Senate leader says he’s not being investigated; blasts Calderon claim
SACRAMENTO -- Senate leader Darrell Steinberg (D-Sacramento) said Thursday that he is not under federal investigation, in response to allegations lobbed by embattled Sen. Ronald S. Calderon (D-Montebello).
Calderon, who is the subject of a federal bribery probe, said in a court filing Wednesday that a sealed affidavit detailing the investigation was leaked as retribution because Calderon refused to wear a wire in a sting operation against Steinberg and Sen. Kevin de Leon (D-Los Angeles).
Steinberg, speaking to reporters outside the Capitol on Thursday, said the allegations in the court filing were “beyond the pale.”
“I am not a target of this investigation, I’m not a subject of this investigation,” Steinberg said.
“Whatever conversations the authorities may have had with the senator, whether he wore a wire – I have no idea,” Steinberg said. “All I know is that I do my job with integrity and I do it very well. And I’ll take whatever slings and arrows come my way.”
Steinberg noted that two days earlier the Senate Rules Committee had temporarily stripped Calderon of committee assignments and indicated that that move was motivation for Calderon’s assertions.
Calderon’s court filing alleges that he “was approached on six separate occasions by high level agents of the Federal Bureau of Investigation and on two occasions” by Assistant U.S. Atty. Doug Miller “demanding that Senator Calderon participate in a sting operation against Senate President pro Tem Darrell Steinberg.”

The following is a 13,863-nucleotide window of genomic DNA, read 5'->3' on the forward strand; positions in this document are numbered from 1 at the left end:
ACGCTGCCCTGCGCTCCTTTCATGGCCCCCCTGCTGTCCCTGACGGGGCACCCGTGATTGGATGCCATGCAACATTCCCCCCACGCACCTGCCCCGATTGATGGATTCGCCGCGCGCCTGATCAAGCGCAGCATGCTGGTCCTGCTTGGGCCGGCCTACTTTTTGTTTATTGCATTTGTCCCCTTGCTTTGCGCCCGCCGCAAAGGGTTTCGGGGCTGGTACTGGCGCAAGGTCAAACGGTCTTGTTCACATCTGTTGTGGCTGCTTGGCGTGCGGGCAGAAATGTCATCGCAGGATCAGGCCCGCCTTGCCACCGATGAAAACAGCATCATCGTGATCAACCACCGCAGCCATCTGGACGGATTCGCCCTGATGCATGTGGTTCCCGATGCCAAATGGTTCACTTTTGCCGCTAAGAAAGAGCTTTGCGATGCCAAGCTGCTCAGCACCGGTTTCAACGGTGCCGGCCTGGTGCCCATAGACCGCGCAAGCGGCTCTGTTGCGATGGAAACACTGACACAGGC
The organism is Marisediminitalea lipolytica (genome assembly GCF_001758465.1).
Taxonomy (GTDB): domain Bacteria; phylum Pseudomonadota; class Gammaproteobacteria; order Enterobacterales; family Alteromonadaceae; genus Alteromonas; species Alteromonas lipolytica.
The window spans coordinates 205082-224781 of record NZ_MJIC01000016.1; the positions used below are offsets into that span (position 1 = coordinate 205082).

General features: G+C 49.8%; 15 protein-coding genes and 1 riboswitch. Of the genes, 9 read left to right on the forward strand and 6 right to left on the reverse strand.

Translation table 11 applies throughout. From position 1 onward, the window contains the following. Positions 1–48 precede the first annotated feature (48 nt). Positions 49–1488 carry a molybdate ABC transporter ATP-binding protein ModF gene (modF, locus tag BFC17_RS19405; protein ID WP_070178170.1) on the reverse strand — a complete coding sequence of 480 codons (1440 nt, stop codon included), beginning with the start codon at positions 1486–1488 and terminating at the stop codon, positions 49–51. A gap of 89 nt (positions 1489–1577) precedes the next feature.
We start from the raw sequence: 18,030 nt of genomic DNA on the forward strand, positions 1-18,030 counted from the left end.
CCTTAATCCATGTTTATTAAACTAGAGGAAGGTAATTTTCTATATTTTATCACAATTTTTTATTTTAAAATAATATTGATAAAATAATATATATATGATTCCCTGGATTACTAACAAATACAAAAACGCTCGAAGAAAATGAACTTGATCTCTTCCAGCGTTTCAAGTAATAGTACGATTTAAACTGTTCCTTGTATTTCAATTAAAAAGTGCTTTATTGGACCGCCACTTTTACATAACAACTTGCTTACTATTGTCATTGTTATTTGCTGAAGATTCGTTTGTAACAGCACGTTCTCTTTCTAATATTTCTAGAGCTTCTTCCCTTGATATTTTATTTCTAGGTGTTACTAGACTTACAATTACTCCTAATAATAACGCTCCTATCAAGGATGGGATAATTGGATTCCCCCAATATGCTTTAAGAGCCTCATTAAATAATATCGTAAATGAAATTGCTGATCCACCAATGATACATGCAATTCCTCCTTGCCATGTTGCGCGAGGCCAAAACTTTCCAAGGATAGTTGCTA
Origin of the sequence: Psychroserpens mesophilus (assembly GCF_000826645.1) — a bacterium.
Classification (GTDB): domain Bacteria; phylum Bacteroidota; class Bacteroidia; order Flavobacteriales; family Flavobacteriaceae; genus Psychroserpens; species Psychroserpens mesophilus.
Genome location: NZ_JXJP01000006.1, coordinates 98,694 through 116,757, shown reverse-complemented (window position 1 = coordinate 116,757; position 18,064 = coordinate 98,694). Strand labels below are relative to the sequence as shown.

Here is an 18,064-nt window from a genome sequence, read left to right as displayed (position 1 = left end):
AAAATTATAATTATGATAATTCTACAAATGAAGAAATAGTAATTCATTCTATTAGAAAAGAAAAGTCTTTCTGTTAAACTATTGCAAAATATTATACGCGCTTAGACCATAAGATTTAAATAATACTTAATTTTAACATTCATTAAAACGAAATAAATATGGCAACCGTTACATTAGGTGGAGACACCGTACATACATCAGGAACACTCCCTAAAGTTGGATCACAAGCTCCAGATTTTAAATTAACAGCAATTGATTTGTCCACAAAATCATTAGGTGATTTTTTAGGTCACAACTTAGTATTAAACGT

“The FBI was specifically interested in Senator Steinberg’s financial activities with Michael Drobot, the former Chief Executive Officer of Pacific Hospital of Long Beach,” the filing alleges. It says the agency also wanted information on “other donors to the Senate pro Tem’s political action committees.”
Steinberg said he had “no relationship” with Drobot, but said he had met the healthcare executive, who had attended several fundraising events for Senate Democrats. He also had one meeting several years ago regarding workers compensation legislation with Drobot and Tom Calderon, the senator’s brother, who has worked as a consultant for Drobot.
Steinberg said he spoke to Drobot “on one occasion, heard him out and rejected his request and did just the opposite” in SB 863, a major workers compensation bill that passed in August 2012.
The leaked federal affidavit alleged that Calderon accepted $28,000 in bribes from Drobot in exchange for efforts to influence workers compensation bills.
Steinberg says he has “no ill will” toward Calderon.
“I’m obviously angry and unhappy about my good name being dragged into something like this,” he said. “But you know what -- I’m a professional and I have a job. And I’m going to continue doing my job.”
Times staff writer Patrick McGreevy in Sacramento contributed to this report.
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